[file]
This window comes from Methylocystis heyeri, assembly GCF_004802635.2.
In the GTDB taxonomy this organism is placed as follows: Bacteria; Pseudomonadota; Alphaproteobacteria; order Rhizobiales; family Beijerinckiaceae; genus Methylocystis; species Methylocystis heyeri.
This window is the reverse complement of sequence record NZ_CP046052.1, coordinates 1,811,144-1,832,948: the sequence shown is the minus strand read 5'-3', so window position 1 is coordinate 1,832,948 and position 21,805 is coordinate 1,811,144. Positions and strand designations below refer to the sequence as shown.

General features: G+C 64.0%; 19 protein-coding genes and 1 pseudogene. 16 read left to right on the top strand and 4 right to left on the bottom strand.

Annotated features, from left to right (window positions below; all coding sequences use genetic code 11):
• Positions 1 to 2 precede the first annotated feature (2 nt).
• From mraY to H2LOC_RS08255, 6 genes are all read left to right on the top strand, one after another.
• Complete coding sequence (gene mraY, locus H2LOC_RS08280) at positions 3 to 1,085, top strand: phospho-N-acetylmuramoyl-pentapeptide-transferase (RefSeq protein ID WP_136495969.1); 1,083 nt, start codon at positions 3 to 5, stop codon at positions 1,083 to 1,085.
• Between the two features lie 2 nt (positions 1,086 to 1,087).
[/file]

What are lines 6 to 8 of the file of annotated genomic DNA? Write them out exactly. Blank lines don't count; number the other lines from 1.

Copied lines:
• Positions 1 to 2 precede the first annotated feature (2 nt).
• From mraY to H2LOC_RS08255, 6 genes are all read left to right on the top strand, one after another.
• Complete coding sequence (gene mraY, locus H2LOC_RS08280) at positions 3 to 1,085, top strand: phospho-N-acetylmuramoyl-pentapeptide-transferase (RefSeq protein ID WP_136495969.1); 1,083 nt, start codon at positions 3 to 5, stop codon at positions 1,083 to 1,085.